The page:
2020: The Book of Disappearance

The 2020 title for Librarians and Archivists with Palestine’s international reading campaign, One Book, Many Communities was The Book of Disappearance by Ibtisam Azem, translated from the original Arabic by Sinan Antoon. The Book of Disappearance imagines what would happen if Palestinians in the State of Israel suddenly disappeared without a trace.

Set in modern-day Jaffa and the greater Tel Aviv area, the story follows Alaa, a Palestinian citizen of Israel, and his friend Ariel, a Jewish Israeli. After Alaa disappears, Ariel finds Alaa’s journals. Alaa’s memory of his late grandmother, a survivor of the Nakba, confronts Ariel’s liberal Zionist convictions. Even in his absence, Alaa’s family memories create a dialogue with Ariel as the crisis of the mass disappearance unfolds.


One Book 2020 Events

  • May 24, 2020, 3:00 pm (EDT): Public virtual discussion hosted by Librarians and Archivists with Palestine, including a live Q&A with author Ibtisam Azem. 
  • May 27, 2020, 7:00 pm (EDT), Rock Spring United Church of Christ with the Central Atlantic Conference Palestine Israel Network, Arlington, Virginia, U.S.A.
  • May 30, 2020, Left Wing Futbollista NYC (private group), New York, New York, U.S.A.
  • June 18, 2020, 7 pm (CDT), hosted by Progressive Jews of St. Louis, St. Louis, Missouri, U.S.A.
  • June 19, 2020, 7 pm (PDT), hosted by QUIT! San Francisco Bay Area, California, U.S.A.
  • June 22, 2020, 6 pm (EDT), live Q&A with author Ibtisam Azem, hosted by Independent Jewish Voices Canada in collaboration with Librarians and Archivists with Palestine. Watch the recording on YouTube!
  • June 23, 2020, 4:30 pm (BST), part of Archives of the Disappeared at the University of Cambridge, Cambridge, England, United Kingdom.
  • June 25, 2020, 7 pm (EDT), Interference Archive (public event), Brooklyn, New York, U.S.A.
  • June 30, 2020, 2-3:30 pm (CDT), hosted by the Woodland Pattern Book Center in Milwaukee, Wisconsin, U.S.A.
  • July 14, 2020, 7 pm (EDT), hosted by IfNotNow TorontoToronto, Ontario, Canada.
  • August 3, 2020, 6 pm (EDT), book discussion hosted by Independent Jewish Voices Canada.

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Social media graphics and templates :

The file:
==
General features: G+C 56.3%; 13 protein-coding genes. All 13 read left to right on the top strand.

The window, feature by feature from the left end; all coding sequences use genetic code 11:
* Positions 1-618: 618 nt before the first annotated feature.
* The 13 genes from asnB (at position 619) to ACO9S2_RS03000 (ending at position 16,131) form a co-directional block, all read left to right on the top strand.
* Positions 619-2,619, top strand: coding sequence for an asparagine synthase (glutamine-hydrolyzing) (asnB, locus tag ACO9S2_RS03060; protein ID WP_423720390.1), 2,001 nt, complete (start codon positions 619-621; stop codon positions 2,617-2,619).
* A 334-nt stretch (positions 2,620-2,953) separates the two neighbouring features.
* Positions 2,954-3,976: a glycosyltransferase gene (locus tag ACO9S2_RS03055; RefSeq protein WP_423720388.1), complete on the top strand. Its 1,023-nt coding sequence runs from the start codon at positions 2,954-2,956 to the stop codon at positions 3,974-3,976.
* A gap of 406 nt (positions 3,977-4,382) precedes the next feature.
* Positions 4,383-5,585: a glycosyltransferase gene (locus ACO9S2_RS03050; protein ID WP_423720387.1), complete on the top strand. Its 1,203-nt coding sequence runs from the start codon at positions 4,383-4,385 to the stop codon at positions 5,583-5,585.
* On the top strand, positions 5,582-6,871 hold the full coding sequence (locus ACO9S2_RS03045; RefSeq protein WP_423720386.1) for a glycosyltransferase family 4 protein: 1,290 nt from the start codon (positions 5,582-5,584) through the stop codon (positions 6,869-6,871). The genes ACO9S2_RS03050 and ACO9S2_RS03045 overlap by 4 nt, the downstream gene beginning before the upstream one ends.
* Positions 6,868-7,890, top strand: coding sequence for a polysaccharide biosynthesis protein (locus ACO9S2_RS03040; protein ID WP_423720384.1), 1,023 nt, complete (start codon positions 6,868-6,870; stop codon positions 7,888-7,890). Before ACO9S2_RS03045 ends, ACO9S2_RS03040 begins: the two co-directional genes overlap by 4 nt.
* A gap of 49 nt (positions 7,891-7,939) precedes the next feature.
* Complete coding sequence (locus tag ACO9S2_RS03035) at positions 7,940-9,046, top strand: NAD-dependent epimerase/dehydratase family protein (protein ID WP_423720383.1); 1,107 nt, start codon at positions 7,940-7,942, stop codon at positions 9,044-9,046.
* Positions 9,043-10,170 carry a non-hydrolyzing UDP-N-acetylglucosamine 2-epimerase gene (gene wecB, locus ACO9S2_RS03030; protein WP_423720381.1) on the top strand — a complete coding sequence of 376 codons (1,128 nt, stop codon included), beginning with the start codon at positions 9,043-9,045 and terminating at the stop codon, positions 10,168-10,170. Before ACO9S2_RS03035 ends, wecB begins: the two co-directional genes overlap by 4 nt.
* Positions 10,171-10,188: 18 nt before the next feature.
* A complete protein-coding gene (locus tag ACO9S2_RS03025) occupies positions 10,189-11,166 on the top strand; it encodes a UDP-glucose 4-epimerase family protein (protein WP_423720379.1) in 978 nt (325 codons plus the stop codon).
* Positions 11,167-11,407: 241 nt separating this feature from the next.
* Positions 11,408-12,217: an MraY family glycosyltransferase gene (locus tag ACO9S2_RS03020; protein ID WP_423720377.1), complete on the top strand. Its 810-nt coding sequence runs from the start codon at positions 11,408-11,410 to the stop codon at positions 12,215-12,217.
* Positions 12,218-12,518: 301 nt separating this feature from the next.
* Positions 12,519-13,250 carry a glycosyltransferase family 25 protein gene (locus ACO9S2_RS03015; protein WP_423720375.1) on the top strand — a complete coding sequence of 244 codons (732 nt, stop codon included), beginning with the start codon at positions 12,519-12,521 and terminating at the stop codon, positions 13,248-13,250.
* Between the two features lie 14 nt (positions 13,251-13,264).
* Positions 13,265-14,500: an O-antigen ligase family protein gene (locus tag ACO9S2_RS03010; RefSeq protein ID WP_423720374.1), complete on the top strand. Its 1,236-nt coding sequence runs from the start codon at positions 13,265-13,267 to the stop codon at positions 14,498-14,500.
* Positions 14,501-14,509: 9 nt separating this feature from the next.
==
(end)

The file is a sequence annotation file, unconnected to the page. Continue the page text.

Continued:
Printable bookmarks:

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2020 Toolkit


One Book logo

How to host a book discussion group during a pandemic – Librarians and Archivists with Palestine launched One Book, Many Communities in 2015 and in-person book discussions have been the center of our campaign every year. Of course, no one could have expected that our fifth One Book initiative would take place during a global pandemic. 

But stories don’t have borders, and we can still find ways to connect. Read on for tips to host your own virtual book discussion group and see our resource guide (PDF) for additional information and suggested further readings.

Choose a platform. There are a lot of digital platforms out there to host meetings. Zoom has become particularly popular, but you can also use SkypeGoogle Hangouts and Discord, among others. Be aware that there are some privacy issues with online conferencing (there has been some news on this front regarding Zoom recently). Try out the platform before your event and get accustomed to the interface.

Consider privacy and safety. “Zoombombing” has become an unfortunate reality as we’re meeting online more frequently, and events about Palestine have become targets. Here are two articles with practical tips for protecting your event.

Pick a date in May or June 2020. If these months prove impossible and you need to schedule your group at a different time, that’s okay, too.

Choose a facilitator/leader for the discussion. Find someone who’s excited to read and help generate conversation around the book.

Plan the format. Depending on the size and nature of your event, this could be an informal conversation, a structured discussion around particular questions, a talk featuring a guest speaker, or even a group that meets on an online platform.

Tell LAP about your event. We will list it and link to it on our own site and Facebook page. We’d still like to know where in the world you are and if you’re uniting people from your town, club, or other group.

Brainstorm how to incorporate participants. Do you already have an idea of who you want to invite? Do you want people to sign up in advance? Make sure you get correct contact information like email addresses so you can send meeting links or invites.